He’d never forgotten about it, and now, four years later when they were going into their junior year of high school, still trying to do stupid tricks off of a cobbled together ramp, as he fucked up his balance and ended up skidding pretty far on the rough asphalt, tearing the hell out of his forearms, he had a brief flashback to the dream. Kevin kicked up his board and came for him. 'I’m good,' he said. He pushed himself up to sit and poked at his arm. Some good-looking roadburn, but nothing broken, and it was just his arm. He didn’t skateboard with his arm. 
'I’ll go get some gauze,' Kevin said. 'Gotta wrap that shit up, son.'"

Hmmm okay. So, I definitely feel like you could show Zeke has a crush on his best friend without immediately diving into, like...wet dreams. Not that there's anything wrong with wet dreams, but it's very personal information for a character we are meeting right this second. It also kind of treads a little into fetishizing territory, which I know was not the intention, but yeah, that's a thing.

I think, instead, it'd be more effective (and less likely to immediately turn readers off) if you showed Zeke's crush through his interactions with Kevin in the moment, through his thoughts and internal reactions. Maybe he briefly considers how embarrassed (or whatever) he is that he's had those kind of dreams about his best friend, which is fine, but I wouldn't recommend starting with that.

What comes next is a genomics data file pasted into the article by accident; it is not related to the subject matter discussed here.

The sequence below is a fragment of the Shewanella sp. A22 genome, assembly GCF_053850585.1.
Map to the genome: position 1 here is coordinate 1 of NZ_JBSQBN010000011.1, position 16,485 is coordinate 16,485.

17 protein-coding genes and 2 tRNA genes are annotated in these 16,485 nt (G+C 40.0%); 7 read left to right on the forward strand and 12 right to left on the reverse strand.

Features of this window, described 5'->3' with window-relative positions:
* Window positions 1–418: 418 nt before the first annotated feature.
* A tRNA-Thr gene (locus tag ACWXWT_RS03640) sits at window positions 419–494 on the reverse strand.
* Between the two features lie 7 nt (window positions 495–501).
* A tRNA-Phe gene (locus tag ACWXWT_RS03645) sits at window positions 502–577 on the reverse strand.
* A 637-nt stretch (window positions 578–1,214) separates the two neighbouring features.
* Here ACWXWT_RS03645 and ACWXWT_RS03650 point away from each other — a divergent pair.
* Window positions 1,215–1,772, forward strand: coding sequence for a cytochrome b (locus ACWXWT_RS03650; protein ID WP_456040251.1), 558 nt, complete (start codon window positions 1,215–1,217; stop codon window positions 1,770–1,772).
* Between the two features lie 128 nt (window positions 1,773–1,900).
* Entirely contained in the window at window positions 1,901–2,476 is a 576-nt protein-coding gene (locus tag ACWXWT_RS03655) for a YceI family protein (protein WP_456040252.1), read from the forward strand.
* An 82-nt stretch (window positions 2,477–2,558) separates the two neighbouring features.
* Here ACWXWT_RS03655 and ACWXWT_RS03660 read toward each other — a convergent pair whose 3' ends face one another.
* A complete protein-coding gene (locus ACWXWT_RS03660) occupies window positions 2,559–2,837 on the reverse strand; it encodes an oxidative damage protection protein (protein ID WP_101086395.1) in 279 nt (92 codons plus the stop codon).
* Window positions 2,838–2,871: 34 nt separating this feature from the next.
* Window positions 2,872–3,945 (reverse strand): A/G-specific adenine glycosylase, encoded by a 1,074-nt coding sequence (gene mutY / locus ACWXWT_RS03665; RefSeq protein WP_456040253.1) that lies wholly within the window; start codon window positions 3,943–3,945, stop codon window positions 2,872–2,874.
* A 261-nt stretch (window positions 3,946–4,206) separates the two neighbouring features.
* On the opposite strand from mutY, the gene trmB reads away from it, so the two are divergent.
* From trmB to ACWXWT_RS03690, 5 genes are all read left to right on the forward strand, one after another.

So that's what I'm thinking overall right now. Let's dive into the line edits.

"Zeke Williams had had his first wet dream about his best friend when he was thirteen years old. It' had been one of his first wet dreams,[space]period, definitely the first one that he remembered, not one where he just woke up sticky and feeling a little bit grossed out, a little bit satisfied, a lot bit totally unaware what had just happened I find this bit hard to believe. Even at thirteen, he'd know what happened. Even if his school didn't do sex ed, he would've heard from his peers, or the media, etc. In this one he’d been with Kevin and they’d been skating, going up and down the Kevin's cul-de-sac Kevin lived in, doing rudimentary easy tricks on the makeshift ramps Kevin had managed to cobbled together, and then Zeke had taken a pretty bad spill and then while Kevin was patching him up… 
He’d never forgotten about it, and now, four years later when they were going into their junior year of high school, still trying to do stupid tricks off of a cobbled together ramp, as he fucked up his balance and ended up skiddeding pretty far on the rough asphalt, tearing the hell out of his forearms, he had a brief flashback to the dream. 
[new paragraph]Kevin kicked up his board and came for him. 
[new paragraph]'I’m good,.' he said. He pushed himself up to siat up and poked at his arm. Some good-looking road[space]burn, but nothing broken, and it was just his arm. He didn’t skateboard with his arm. 
'I’ll go get some gauze,' Kevin said. 'Gotta wrap that shit up, son.'"

So most of the changes I'm suggesting here are just to condense wordiness, which is a super common critique and something I think we all need to weed out of our work at some point. Overall I think the most important thing is to just reconsider how you open this project. As is, if I saw this in the slush, I would pass.

I hope that helps! Thanks for sharing your first 250 with us, Aurora!

Twitter-sized bite:
.@Ava_Jae talks reworking openings, wordiness and more in the 40th Fixing the First Page Feature. (Click to tweet)